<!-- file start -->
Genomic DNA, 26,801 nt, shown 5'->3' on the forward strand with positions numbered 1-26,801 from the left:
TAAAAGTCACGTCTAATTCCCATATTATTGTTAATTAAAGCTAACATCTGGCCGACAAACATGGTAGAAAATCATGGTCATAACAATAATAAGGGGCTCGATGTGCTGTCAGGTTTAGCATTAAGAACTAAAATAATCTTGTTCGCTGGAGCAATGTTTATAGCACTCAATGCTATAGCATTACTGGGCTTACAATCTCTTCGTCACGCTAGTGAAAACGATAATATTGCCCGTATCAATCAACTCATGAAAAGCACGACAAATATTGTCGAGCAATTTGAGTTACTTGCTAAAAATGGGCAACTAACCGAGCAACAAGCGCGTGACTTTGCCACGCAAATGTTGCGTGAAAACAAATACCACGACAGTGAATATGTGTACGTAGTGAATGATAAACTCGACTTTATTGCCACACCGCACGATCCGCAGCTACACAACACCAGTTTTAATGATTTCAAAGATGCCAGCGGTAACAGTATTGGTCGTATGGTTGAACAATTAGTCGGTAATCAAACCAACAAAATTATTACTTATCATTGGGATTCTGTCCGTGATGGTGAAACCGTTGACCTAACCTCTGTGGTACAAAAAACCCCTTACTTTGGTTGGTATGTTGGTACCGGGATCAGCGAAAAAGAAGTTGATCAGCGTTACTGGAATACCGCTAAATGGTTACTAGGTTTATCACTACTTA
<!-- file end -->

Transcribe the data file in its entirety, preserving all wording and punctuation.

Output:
Genomic DNA, 26,801 nt, shown 5'->3' on the forward strand with positions numbered 1-26,801 from the left:
TAAAAGTCACGTCTAATTCCCATATTATTGTTAATTAAAGCTAACATCTGGCCGACAAACATGGTAGAAAATCATGGTCATAACAATAATAAGGGGCTCGATGTGCTGTCAGGTTTAGCATTAAGAACTAAAATAATCTTGTTCGCTGGAGCAATGTTTATAGCACTCAATGCTATAGCATTACTGGGCTTACAATCTCTTCGTCACGCTAGTGAAAACGATAATATTGCCCGTATCAATCAACTCATGAAAAGCACGACAAATATTGTCGAGCAATTTGAGTTACTTGCTAAAAATGGGCAACTAACCGAGCAACAAGCGCGTGACTTTGCCACGCAAATGTTGCGTGAAAACAAATACCACGACAGTGAATATGTGTACGTAGTGAATGATAAACTCGACTTTATTGCCACACCGCACGATCCGCAGCTACACAACACCAGTTTTAATGATTTCAAAGATGCCAGCGGTAACAGTATTGGTCGTATGGTTGAACAATTAGTCGGTAATCAAACCAACAAAATTATTACTTATCATTGGGATTCTGTCCGTGATGGTGAAACCGTTGACCTAACCTCTGTGGTACAAAAAACCCCTTACTTTGGTTGGTATGTTGGTACCGGGATCAGCGAAAAAGAAGTTGATCAGCGTTACTGGAATACCGCTAAATGGTTACTAGGTTTATCACTACTTA